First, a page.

I meant to write and post this yesterday. I didn’t get to it because I was finishing up a work deadline — updating an index I’d worked on a few years ago. I was really happy to get the index done, and other commitments sort of slipped my mind.
Science fiction and fantasy, on the whole, are fairly easy to recognize: we see a space ship on the cover, and we think science fiction; we see a dragon or a fancy sword, and we go with fantasy. There is a lot in the speculative field, however, that defies easy characterization. It may blend SF and fantasy, or it may lurk on the edges where it’s easy to say, “Well, it’s not mainstream, but I’m not sure what to call it.” Today, I break out a few of those tougher-to-call subgenres for you.
Science fantasy: Fantasy in space. Not horror — Aliens can be safely called SF/horror. A number of people consider the original Star Wars movies (You know, 4 through 6) to be science fantasy because the Force is just magic by another name. Plus, swords!
Cross-genre or interstitial fiction: This is where the author really mixes things up, so people don’t know what to call the books. Before historical fantasy became an acknowledged subgenre, it wound up here. Weird West may fall here, if you don’t want to call it its own subgenre. If you’re interested in seeing what sorts of things wind up here, check out The Interstitial Arts Foundation or Crossed Genres.
Magic realism: Although this can be written by English speakers, magic realism was pioneered by others, particularly Latin American writers, and it involves a blend of mysticism and the everyday. One Hundred Years of Solitude is considered a good example of this subgenre.
Weird fiction: A blend of horror with fantasy and contemporary writing. Historically, this includes fiction that pre-dates genre categories, such as Lovecraft. More modern writers use the category also; for example, Caitlìn R. Kiernan describes her writing as weird fiction.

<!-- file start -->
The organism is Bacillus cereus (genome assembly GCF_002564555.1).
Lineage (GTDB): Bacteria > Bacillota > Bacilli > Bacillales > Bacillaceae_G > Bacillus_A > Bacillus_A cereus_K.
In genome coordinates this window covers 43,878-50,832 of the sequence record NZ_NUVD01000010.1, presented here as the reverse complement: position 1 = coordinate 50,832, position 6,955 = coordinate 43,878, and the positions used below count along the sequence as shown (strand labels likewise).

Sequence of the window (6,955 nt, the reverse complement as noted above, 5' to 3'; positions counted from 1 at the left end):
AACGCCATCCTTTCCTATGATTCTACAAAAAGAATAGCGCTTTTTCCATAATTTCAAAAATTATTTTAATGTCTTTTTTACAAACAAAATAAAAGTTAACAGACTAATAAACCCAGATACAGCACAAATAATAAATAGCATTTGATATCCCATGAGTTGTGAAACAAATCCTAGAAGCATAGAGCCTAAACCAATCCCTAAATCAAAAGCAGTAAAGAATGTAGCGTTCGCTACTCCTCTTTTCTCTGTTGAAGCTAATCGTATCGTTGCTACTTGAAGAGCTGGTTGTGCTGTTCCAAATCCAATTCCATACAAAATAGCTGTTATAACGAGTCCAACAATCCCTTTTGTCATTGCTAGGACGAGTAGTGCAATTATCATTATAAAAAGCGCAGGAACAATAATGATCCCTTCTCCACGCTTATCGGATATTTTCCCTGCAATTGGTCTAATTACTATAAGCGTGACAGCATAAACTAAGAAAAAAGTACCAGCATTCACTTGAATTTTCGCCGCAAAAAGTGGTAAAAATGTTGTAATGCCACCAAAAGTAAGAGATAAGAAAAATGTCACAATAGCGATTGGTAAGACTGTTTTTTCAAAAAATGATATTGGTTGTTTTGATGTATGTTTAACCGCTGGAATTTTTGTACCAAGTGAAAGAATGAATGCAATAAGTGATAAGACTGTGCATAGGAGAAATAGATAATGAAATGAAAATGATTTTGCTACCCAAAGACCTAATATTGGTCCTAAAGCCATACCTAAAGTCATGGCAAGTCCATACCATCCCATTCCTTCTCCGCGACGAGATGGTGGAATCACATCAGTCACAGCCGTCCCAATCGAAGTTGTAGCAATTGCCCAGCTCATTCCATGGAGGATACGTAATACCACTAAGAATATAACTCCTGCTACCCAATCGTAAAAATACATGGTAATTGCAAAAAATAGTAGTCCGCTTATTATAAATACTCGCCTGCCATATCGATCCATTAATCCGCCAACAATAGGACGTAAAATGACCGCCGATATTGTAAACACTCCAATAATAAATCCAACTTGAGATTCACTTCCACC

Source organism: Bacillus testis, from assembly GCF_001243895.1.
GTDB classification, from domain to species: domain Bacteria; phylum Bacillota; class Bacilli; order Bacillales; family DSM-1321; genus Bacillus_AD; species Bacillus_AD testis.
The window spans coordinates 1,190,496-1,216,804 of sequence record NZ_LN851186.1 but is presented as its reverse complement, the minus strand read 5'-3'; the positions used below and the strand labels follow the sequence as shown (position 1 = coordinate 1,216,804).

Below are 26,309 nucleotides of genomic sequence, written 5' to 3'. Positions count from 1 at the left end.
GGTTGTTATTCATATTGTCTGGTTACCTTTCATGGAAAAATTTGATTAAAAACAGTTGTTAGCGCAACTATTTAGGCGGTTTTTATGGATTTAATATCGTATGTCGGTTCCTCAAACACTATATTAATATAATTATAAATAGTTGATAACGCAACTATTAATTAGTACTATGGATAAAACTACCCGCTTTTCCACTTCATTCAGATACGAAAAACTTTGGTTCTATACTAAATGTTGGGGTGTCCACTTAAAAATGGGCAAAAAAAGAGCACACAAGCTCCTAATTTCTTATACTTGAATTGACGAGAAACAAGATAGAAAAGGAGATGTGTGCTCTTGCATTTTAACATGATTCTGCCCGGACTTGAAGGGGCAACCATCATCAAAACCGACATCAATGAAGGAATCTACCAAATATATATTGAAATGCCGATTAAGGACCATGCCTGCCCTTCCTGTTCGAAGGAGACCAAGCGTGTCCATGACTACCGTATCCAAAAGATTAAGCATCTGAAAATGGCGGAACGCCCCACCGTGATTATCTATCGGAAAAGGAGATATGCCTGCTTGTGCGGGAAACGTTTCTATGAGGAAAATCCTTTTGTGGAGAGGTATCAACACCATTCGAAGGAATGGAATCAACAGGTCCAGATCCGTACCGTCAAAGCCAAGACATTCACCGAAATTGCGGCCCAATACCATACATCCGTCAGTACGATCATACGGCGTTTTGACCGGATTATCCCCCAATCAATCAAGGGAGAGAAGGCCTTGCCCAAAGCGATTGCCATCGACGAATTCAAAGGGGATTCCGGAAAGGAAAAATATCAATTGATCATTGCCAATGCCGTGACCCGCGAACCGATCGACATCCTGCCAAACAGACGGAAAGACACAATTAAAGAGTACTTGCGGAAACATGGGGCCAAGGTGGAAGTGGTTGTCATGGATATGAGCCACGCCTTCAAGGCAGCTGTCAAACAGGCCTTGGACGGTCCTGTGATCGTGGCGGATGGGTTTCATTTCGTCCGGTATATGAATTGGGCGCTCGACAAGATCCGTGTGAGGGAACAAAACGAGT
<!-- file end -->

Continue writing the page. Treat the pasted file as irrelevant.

Slipstream: In my opinion, slipstream is very similar to weird fiction but tends more toward the science fiction end of things. It has been described as writing that creates a cognitive dissonance. Odds are very good I’m not going to be talking about a lot of things that fall into this category.
Superhero fiction: I throw this in here because superheroes can be described by either fantasy or science fiction tropes, or both. So it doesn’t belong clearly to one or the other.
Secret histories: These can be fantasy, science fiction, or simple fiction with no speculative element whatsoever. A secret history is a story of “what really happened” with some event in history, what was going on behind the scenes, the story behind the story that everyone knows.
That’s most of what I can think of around the edges of the speculative genres. There are others — specific cross-genres, such as science fiction western or fantasy romance — but this covers most bases, and those cross-genres are self-explanatory in their names, I think. Did I leave any out you think I should have included? Comments, questions, quibbles, differences of opinion? Let me know in the comments!